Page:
1. The Leader: This person is running point on the entire budgeting process, making sure that the right people are involved in the right ways at the right times. Although this has some tactical project management aspects to it, the CEO is best situated in small-scale SaaS organizations to serve in this role as the budgeting Leader. This is also the person who ultimately has last say on the numbers.

2. The Sensei: This person is a step removed from the budgeting activities and can provide a broader perspective about both the budget process and the actual work product. This person should offer a top-down view on what “Good” looks like — both in terms of the budget output itself, as well as how a given year’s budget supports the multi-year narrative of a company’s financial story. The Sensei is often a board member(s), but it doesn’t need to be. In particularly small SaaS businesses, this might reasonably be an outside advisor, accountant, or consultant.

3. The Model Master: This person is responsible for building, maintaining, and ensuring the accuracy of financial spreadsheet model that usually serves as the backbone of a budget. This person “owns” the (typically) Excel files and builds bottoms-up revenue and expense models. This often takes the form of a “three statement model” which adds a balance sheet and cash-flow statement to the omnipresent profit & loss statement. This Model Master is usually someone in a Finance role, but it can also be an outsourced expert who assists smaller businesses.

4. The Historian: This person has valuable institutional memory. The Historian provides context and empirical data from the past to inform future-looking forecasts. This is a lot more about subtle nuances in the business (e.g., sector seasonality, observed customer payment trends over time, sales cycle statistics) than it is about the headline numbers of a budget. This person is rarely the loudest voice at the table; but their voice is one that should be carefully considered.

5. The Water Carrier: This person is responsible for making material parts of the budget come to fruition. The Water Carrier is also the person / people who carry the quota that will turn the plan into reality (usually in the form of sales and (eventually) revenue). Unsurprisingly, the Water Carriers inject a dose of reality to budgets, particularly when The Leader and the Sensei get overly optimistic / ambitious. This person is usually the head(s) of Sales and Marketing, but can vary across different roles depending on the business model. Unlike other personas mentioned above, this person is almost never a consultant or part-time team-member.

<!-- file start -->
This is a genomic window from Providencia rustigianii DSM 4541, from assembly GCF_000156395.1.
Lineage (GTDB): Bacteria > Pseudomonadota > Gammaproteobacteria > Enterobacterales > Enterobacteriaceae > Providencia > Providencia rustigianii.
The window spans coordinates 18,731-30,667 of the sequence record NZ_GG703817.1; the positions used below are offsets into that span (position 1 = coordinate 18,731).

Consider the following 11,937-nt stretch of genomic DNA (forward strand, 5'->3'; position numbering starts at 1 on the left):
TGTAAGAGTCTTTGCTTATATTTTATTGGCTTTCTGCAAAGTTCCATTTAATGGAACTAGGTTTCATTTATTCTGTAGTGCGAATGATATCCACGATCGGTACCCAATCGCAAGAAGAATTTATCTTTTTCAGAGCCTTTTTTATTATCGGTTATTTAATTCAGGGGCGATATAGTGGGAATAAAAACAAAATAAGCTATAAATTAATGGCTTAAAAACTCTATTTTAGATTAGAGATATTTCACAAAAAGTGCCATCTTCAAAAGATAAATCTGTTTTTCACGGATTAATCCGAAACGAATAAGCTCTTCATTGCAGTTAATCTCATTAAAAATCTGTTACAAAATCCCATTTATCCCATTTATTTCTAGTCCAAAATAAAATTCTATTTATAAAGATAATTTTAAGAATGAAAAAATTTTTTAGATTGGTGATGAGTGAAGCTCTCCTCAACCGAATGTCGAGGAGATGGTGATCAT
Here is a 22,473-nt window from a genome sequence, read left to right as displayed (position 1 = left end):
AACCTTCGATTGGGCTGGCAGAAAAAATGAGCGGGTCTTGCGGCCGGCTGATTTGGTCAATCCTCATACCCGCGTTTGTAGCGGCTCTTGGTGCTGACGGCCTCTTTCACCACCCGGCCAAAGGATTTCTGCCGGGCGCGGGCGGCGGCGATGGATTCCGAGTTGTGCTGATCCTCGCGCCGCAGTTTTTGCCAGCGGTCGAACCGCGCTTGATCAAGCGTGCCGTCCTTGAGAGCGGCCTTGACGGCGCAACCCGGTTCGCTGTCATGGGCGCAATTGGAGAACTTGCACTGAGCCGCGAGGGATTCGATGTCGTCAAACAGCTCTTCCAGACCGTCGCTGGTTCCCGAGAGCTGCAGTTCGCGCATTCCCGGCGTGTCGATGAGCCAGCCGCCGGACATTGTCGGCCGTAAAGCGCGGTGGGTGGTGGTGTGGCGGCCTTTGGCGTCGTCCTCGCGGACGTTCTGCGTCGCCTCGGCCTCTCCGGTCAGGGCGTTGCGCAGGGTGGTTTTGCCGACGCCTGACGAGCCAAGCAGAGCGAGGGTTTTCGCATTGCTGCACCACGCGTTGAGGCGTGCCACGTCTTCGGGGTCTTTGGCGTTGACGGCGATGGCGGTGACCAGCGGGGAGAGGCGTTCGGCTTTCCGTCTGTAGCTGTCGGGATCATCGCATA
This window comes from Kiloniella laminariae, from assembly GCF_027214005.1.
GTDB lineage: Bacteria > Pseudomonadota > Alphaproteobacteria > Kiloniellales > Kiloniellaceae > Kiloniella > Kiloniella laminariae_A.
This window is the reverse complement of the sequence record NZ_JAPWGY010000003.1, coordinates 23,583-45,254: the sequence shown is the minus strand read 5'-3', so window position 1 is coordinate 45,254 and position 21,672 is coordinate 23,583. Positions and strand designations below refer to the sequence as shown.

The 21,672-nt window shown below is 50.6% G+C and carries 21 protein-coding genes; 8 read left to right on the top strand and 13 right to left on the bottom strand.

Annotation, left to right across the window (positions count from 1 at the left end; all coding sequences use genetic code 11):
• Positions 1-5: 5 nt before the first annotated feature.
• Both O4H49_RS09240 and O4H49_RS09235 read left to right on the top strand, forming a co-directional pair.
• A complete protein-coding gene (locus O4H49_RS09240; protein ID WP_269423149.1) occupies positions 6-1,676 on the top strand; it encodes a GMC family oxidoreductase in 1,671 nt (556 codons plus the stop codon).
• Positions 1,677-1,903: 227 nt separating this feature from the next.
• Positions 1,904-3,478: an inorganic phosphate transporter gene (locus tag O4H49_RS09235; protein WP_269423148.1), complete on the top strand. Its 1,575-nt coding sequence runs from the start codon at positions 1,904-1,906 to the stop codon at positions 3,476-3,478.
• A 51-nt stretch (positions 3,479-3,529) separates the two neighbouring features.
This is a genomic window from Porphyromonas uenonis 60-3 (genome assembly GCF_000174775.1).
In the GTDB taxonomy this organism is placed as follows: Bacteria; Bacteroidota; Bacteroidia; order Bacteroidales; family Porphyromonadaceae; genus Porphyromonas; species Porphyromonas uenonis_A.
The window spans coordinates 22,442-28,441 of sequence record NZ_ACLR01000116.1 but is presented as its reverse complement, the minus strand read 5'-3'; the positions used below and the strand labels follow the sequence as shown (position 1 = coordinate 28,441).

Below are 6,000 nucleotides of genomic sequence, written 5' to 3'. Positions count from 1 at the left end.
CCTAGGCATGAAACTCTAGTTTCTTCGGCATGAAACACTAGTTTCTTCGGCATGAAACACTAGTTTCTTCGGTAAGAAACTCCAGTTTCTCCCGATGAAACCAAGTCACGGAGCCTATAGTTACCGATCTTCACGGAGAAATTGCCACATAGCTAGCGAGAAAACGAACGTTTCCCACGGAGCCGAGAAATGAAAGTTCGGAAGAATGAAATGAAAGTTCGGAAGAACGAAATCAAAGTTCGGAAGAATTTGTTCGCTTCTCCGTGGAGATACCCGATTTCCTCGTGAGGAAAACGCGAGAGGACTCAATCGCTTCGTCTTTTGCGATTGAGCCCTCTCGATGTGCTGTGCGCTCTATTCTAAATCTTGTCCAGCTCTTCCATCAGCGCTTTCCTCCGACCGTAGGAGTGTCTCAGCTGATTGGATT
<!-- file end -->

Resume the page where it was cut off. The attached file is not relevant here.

We’ve observed that each one of these personas plays a critical role in successful budgeting processes. If even one of them is missing, it can throw-off the process and drive imbalances and gaps. Importantly, this does NOT mean that there needs to be exactly one person for each of these personas. In smaller companies one person may end up filling two or more of the roles outlined above. For instance, the CEO is often not only the Leader, but also the Historian. This tends to work just fine. The only thing to really avoid is violating the so-called Ghostbuster Rule (“…Don’t cross the streams!!”). Specifically, it’s quite problematic to have one role “moonlight” into someone else’s domain. The prototypical example is the CEO who decides that they want to suddenly dip into and out of the model when the mood strikes them. Don’t do that…it would be bad.

The Ghostbuster Rule

I’ll close with one last framework that can be quite valuable in the budgeting process: RACI chart (R = Responsible / A = Accountable / C = Consulted / I = Informed) can be great for clarifying which position in the org is responsible for what. Hopefully the example below is self-explanatory.

Sample RACI Chart for Budgeting Process